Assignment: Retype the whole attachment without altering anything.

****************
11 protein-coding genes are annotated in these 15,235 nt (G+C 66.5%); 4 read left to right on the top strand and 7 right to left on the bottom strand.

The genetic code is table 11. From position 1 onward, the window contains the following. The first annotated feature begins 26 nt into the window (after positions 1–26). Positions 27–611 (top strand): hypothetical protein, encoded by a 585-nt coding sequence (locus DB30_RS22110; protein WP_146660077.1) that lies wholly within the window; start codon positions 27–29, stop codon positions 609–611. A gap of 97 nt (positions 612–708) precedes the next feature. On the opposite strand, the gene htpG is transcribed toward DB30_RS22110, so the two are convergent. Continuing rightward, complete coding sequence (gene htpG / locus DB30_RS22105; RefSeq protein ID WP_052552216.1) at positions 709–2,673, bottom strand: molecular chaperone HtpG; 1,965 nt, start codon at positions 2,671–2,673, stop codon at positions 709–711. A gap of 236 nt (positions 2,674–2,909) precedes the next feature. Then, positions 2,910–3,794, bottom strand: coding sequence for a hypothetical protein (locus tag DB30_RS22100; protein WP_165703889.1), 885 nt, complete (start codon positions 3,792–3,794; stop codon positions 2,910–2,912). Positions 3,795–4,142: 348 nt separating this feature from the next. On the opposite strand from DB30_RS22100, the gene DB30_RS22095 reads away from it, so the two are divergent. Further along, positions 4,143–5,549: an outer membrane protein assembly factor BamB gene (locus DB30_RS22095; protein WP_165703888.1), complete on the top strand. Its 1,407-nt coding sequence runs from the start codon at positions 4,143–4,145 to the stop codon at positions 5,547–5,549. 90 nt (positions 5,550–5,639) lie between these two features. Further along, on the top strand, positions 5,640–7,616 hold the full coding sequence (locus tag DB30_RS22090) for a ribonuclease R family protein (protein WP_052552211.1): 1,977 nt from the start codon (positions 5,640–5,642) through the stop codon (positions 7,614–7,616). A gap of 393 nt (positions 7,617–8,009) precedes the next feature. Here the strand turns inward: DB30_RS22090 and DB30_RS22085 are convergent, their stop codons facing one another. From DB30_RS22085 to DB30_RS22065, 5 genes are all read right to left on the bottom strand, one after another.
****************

11 protein-coding genes are annotated in these 15,235 nt (G+C 66.5%); 4 read left to right on the top strand and 7 right to left on the bottom strand.

The genetic code is table 11. From position 1 onward, the window contains the following. The first annotated feature begins 26 nt into the window (after positions 1–26). Positions 27–611 (top strand): hypothetical protein, encoded by a 585-nt coding sequence (locus DB30_RS22110; protein WP_146660077.1) that lies wholly within the window; start codon positions 27–29, stop codon positions 609–611. A gap of 97 nt (positions 612–708) precedes the next feature. On the opposite strand, the gene htpG is transcribed toward DB30_RS22110, so the two are convergent. Continuing rightward, complete coding sequence (gene htpG / locus DB30_RS22105; RefSeq protein ID WP_052552216.1) at positions 709–2,673, bottom strand: molecular chaperone HtpG; 1,965 nt, start codon at positions 2,671–2,673, stop codon at positions 709–711. A gap of 236 nt (positions 2,674–2,909) precedes the next feature. Then, positions 2,910–3,794, bottom strand: coding sequence for a hypothetical protein (locus tag DB30_RS22100; protein WP_165703889.1), 885 nt, complete (start codon positions 3,792–3,794; stop codon positions 2,910–2,912). Positions 3,795–4,142: 348 nt separating this feature from the next. On the opposite strand from DB30_RS22100, the gene DB30_RS22095 reads away from it, so the two are divergent. Further along, positions 4,143–5,549: an outer membrane protein assembly factor BamB gene (locus DB30_RS22095; protein WP_165703888.1), complete on the top strand. Its 1,407-nt coding sequence runs from the start codon at positions 4,143–4,145 to the stop codon at positions 5,547–5,549. 90 nt (positions 5,550–5,639) lie between these two features. Further along, on the top strand, positions 5,640–7,616 hold the full coding sequence (locus tag DB30_RS22090) for a ribonuclease R family protein (protein WP_052552211.1): 1,977 nt from the start codon (positions 5,640–5,642) through the stop codon (positions 7,614–7,616). A gap of 393 nt (positions 7,617–8,009) precedes the next feature. Here the strand turns inward: DB30_RS22090 and DB30_RS22085 are convergent, their stop codons facing one another. From DB30_RS22085 to DB30_RS22065, 5 genes are all read right to left on the bottom strand, one after another.